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Oscar 2008 Winner Predictions: Costume Design
Oscar 2008 Winner Predictions: Costume Design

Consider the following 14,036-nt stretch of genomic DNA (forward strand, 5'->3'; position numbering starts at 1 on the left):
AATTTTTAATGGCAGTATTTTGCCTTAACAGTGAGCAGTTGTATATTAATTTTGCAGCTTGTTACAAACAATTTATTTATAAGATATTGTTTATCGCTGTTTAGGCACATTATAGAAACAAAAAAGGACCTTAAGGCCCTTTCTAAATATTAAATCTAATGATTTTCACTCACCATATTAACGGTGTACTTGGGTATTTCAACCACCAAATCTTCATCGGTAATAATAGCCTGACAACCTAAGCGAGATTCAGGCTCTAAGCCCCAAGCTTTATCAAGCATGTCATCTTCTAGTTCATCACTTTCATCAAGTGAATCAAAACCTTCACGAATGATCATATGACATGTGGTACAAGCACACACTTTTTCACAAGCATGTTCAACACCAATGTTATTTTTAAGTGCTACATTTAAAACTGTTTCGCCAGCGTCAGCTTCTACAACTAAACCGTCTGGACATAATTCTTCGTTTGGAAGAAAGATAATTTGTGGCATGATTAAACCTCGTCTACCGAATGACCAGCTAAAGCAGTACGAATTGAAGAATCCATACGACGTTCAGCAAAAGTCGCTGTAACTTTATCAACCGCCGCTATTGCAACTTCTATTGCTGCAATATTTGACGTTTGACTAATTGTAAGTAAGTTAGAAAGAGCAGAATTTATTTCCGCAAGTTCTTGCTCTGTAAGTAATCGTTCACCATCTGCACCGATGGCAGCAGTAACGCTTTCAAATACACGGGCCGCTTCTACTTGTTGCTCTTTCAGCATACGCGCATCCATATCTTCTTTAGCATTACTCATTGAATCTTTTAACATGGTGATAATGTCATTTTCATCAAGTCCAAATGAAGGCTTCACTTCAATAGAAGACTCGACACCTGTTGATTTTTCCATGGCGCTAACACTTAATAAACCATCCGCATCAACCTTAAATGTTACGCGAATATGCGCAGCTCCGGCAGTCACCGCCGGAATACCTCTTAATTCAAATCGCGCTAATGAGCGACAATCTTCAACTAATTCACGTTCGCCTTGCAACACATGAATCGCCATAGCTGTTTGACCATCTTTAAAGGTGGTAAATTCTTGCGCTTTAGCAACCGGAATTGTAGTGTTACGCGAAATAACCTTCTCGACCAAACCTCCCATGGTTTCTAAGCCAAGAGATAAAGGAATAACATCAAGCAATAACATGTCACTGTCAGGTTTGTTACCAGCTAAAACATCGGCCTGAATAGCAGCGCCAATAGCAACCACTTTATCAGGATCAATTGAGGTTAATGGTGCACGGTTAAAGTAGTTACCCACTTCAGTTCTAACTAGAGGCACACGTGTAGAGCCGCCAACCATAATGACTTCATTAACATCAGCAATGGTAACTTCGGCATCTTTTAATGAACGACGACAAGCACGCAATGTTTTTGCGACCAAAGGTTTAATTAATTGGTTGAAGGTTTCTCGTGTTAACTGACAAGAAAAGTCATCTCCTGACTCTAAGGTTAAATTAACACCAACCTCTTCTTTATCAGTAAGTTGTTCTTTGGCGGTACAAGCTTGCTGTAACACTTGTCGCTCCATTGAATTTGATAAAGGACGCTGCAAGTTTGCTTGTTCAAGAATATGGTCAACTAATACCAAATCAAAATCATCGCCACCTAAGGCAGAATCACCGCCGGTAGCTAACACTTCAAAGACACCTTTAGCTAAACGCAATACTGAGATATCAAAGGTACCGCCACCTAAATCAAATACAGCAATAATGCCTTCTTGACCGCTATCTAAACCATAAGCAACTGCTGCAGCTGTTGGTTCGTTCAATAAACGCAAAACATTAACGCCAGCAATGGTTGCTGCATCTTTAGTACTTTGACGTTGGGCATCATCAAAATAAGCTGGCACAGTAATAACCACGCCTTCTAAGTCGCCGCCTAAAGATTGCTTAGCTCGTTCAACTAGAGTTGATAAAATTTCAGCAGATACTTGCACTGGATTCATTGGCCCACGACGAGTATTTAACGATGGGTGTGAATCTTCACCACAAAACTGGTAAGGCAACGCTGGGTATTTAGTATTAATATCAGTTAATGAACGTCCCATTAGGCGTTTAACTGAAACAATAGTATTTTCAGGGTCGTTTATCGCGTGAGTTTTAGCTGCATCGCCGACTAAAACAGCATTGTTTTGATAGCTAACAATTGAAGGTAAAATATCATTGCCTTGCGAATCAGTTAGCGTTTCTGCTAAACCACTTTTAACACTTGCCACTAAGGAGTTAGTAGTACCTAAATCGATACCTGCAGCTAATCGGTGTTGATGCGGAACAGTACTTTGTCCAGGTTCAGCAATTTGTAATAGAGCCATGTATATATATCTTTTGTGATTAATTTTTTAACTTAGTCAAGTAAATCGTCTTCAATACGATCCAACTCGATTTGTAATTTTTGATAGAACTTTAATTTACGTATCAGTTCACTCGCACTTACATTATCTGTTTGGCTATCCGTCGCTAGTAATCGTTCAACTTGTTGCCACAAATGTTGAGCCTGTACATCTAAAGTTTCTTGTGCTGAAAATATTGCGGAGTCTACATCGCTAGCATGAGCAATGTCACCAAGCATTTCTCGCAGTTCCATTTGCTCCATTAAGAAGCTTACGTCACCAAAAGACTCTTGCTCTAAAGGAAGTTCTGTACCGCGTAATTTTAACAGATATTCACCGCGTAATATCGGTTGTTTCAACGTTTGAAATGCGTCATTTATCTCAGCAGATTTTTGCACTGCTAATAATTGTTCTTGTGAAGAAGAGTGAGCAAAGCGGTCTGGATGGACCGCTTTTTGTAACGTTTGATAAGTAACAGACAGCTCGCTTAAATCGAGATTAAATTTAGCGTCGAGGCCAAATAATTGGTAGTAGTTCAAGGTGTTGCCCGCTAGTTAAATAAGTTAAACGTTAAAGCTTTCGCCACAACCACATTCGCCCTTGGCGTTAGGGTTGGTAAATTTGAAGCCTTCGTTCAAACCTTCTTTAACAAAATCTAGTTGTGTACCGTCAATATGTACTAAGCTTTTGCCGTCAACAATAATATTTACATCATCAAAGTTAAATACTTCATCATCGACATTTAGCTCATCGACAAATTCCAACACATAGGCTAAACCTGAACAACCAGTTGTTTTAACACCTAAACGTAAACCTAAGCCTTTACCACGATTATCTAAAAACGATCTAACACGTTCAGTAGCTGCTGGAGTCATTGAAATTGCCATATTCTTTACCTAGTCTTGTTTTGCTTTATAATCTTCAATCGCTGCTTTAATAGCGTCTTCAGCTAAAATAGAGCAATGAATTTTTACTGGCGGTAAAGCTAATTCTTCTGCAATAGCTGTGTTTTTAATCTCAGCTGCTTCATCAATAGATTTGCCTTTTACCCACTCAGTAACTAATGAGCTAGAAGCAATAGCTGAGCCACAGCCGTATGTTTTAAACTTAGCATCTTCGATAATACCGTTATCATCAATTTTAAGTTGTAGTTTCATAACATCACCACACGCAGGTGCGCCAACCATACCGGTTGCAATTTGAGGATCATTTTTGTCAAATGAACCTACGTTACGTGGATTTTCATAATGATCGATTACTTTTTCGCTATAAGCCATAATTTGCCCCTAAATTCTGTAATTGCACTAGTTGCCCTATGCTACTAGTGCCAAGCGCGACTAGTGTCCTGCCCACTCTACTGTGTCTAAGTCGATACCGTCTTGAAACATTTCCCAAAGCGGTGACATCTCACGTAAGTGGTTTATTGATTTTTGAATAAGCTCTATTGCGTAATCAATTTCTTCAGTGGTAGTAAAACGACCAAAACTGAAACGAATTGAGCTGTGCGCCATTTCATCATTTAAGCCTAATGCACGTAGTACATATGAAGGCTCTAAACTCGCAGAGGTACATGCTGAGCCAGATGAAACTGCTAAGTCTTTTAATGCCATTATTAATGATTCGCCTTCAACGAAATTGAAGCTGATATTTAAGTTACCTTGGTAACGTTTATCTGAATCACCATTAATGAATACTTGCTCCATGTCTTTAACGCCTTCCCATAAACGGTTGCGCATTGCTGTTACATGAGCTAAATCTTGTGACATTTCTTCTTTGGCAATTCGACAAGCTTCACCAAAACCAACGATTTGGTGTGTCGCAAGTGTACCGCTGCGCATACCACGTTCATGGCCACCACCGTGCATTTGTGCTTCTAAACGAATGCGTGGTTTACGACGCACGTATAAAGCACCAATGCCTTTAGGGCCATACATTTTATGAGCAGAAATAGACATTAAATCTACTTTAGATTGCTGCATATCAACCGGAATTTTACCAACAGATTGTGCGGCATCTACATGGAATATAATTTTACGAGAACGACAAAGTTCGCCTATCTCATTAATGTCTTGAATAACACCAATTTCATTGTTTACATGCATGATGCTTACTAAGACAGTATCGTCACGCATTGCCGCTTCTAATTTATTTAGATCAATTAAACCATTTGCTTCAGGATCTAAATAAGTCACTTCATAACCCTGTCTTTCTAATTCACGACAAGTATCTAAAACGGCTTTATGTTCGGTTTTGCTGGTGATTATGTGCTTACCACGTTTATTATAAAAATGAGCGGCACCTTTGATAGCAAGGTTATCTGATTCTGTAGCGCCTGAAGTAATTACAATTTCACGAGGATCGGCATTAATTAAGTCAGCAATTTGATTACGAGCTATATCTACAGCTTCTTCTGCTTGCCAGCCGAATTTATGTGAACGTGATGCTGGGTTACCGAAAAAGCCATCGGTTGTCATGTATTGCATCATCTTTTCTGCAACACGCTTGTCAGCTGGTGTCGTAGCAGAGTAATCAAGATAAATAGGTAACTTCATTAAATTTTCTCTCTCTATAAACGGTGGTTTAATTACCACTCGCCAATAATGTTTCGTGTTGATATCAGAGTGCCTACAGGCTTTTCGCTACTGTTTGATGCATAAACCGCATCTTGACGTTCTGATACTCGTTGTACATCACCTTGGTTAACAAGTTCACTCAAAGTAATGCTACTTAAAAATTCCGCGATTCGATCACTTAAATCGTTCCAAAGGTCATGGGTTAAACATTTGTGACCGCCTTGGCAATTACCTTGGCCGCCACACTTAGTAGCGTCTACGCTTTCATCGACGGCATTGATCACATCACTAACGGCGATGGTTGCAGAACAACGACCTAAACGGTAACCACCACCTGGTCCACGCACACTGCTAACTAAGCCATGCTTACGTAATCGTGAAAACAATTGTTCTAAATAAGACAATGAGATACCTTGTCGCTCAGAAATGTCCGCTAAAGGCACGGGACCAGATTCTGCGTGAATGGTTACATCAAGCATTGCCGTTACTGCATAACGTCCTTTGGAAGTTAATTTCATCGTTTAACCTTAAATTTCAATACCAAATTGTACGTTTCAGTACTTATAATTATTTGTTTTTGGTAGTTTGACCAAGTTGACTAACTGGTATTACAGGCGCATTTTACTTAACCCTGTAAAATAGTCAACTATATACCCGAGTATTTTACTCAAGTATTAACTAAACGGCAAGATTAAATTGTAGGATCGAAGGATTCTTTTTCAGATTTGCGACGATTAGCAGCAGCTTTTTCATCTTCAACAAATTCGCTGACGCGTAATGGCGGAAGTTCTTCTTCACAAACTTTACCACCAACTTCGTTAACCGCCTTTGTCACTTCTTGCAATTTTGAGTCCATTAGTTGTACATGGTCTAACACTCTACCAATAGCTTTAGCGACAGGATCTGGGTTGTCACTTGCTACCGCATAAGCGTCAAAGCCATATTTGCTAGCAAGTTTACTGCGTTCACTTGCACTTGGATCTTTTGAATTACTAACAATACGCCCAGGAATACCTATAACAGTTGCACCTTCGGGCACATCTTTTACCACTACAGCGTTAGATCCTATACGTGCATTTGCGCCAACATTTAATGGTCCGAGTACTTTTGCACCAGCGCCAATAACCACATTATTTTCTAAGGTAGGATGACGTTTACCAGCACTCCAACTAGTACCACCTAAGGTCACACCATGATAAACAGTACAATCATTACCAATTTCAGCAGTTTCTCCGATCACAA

“The Oscars show is still watched by millions, but less as a suspenseful competition than as spectacle of public humiliation starring the most pampered, preening people in the world—Hollywood celebrities—in a cherished ritual of comeuppance.” Words of great insight by Alessandra Stanley of The New York Times, though I would have squeezed “misogyny” and “short-attention span” in there somewhere. Because on February 24th, after the ladies of Hollywood have traipsed into the Kodak Theatre, their couture gowns raked through the coals by tabloid ogres with a chilling, razor-sharp exactitude that would make Nina Garcia blush, AMPAS will raise its glasses in honor of a glorified perfume commercial that prominently features an outfit that has already been deemed the greatest of all time. The ambiguously gay Israeli dude from this season’s Project Runway whips up more exciting pieces every week, but Keira Knightley’s nightie-cum-gown is admittedly a lovely few feet of green fabric—virtually an epitome of restraint compared to the pompish miles of lace and patterned cloth Cate Blanchett has to shoulder like a pack mule throughout Elizabeth: The Golden Age, a grossly detailed nightmare that shouldn’t be discounted here just because it’s not so easily forgotten. But the Oscar is king—or is it queen?—of the knee-jerk reaction, so expect voters to follow In Style’s lead and screw, yet again, Colleen Atwood’s exquisite contributions to Tim Burton’s latest gothic reverie.